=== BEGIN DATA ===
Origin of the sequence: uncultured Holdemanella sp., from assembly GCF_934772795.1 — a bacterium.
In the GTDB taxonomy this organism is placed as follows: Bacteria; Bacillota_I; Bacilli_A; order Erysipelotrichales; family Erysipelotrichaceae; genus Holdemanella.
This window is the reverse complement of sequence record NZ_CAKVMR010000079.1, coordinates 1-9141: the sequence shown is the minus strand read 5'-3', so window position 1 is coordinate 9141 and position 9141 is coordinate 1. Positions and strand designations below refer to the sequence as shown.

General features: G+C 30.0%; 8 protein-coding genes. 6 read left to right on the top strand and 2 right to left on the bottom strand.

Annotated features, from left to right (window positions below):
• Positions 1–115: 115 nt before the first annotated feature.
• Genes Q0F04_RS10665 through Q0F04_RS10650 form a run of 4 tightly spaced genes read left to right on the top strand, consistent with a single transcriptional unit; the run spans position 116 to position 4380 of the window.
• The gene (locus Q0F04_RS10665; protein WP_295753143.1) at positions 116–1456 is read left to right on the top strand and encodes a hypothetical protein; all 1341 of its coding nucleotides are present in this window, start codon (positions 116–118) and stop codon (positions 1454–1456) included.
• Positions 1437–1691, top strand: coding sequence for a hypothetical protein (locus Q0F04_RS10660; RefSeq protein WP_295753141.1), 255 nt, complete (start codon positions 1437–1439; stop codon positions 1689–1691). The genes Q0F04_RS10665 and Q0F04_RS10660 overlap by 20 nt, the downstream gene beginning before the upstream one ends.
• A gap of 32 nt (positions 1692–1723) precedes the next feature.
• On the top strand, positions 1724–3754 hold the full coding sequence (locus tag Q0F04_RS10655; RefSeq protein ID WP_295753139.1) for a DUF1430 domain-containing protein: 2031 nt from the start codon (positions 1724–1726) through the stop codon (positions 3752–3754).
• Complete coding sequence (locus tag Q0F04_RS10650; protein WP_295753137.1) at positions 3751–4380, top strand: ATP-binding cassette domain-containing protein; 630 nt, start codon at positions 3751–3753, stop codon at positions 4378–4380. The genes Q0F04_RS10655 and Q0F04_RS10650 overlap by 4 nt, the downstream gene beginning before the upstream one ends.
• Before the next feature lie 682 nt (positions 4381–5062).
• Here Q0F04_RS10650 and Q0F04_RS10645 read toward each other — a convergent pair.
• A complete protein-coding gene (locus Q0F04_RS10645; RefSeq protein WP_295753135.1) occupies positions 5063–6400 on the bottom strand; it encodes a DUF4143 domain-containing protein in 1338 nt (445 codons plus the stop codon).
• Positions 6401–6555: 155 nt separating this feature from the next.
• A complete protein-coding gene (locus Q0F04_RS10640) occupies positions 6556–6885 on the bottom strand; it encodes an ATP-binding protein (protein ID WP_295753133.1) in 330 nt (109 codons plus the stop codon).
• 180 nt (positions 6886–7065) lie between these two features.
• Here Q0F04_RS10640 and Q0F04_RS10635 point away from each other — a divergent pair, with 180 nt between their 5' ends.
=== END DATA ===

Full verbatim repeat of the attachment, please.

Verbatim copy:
Origin of the sequence: uncultured Holdemanella sp., from assembly GCF_934772795.1 — a bacterium.
In the GTDB taxonomy this organism is placed as follows: Bacteria; Bacillota_I; Bacilli_A; order Erysipelotrichales; family Erysipelotrichaceae; genus Holdemanella.
This window is the reverse complement of sequence record NZ_CAKVMR010000079.1, coordinates 1-9141: the sequence shown is the minus strand read 5'-3', so window position 1 is coordinate 9141 and position 9141 is coordinate 1. Positions and strand designations below refer to the sequence as shown.

General features: G+C 30.0%; 8 protein-coding genes. 6 read left to right on the top strand and 2 right to left on the bottom strand.

Annotated features, from left to right (window positions below):
• Positions 1–115: 115 nt before the first annotated feature.
• Genes Q0F04_RS10665 through Q0F04_RS10650 form a run of 4 tightly spaced genes read left to right on the top strand, consistent with a single transcriptional unit; the run spans position 116 to position 4380 of the window.
• The gene (locus Q0F04_RS10665; protein WP_295753143.1) at positions 116–1456 is read left to right on the top strand and encodes a hypothetical protein; all 1341 of its coding nucleotides are present in this window, start codon (positions 116–118) and stop codon (positions 1454–1456) included.
• Positions 1437–1691, top strand: coding sequence for a hypothetical protein (locus Q0F04_RS10660; RefSeq protein WP_295753141.1), 255 nt, complete (start codon positions 1437–1439; stop codon positions 1689–1691). The genes Q0F04_RS10665 and Q0F04_RS10660 overlap by 20 nt, the downstream gene beginning before the upstream one ends.
• A gap of 32 nt (positions 1692–1723) precedes the next feature.
• On the top strand, positions 1724–3754 hold the full coding sequence (locus tag Q0F04_RS10655; RefSeq protein ID WP_295753139.1) for a DUF1430 domain-containing protein: 2031 nt from the start codon (positions 1724–1726) through the stop codon (positions 3752–3754).
• Complete coding sequence (locus tag Q0F04_RS10650; protein WP_295753137.1) at positions 3751–4380, top strand: ATP-binding cassette domain-containing protein; 630 nt, start codon at positions 3751–3753, stop codon at positions 4378–4380. The genes Q0F04_RS10655 and Q0F04_RS10650 overlap by 4 nt, the downstream gene beginning before the upstream one ends.
• Before the next feature lie 682 nt (positions 4381–5062).
• Here Q0F04_RS10650 and Q0F04_RS10645 read toward each other — a convergent pair.
• A complete protein-coding gene (locus Q0F04_RS10645; RefSeq protein WP_295753135.1) occupies positions 5063–6400 on the bottom strand; it encodes a DUF4143 domain-containing protein in 1338 nt (445 codons plus the stop codon).
• Positions 6401–6555: 155 nt separating this feature from the next.
• A complete protein-coding gene (locus Q0F04_RS10640) occupies positions 6556–6885 on the bottom strand; it encodes an ATP-binding protein (protein ID WP_295753133.1) in 330 nt (109 codons plus the stop codon).
• 180 nt (positions 6886–7065) lie between these two features.
• Here Q0F04_RS10640 and Q0F04_RS10635 point away from each other — a divergent pair, with 180 nt between their 5' ends.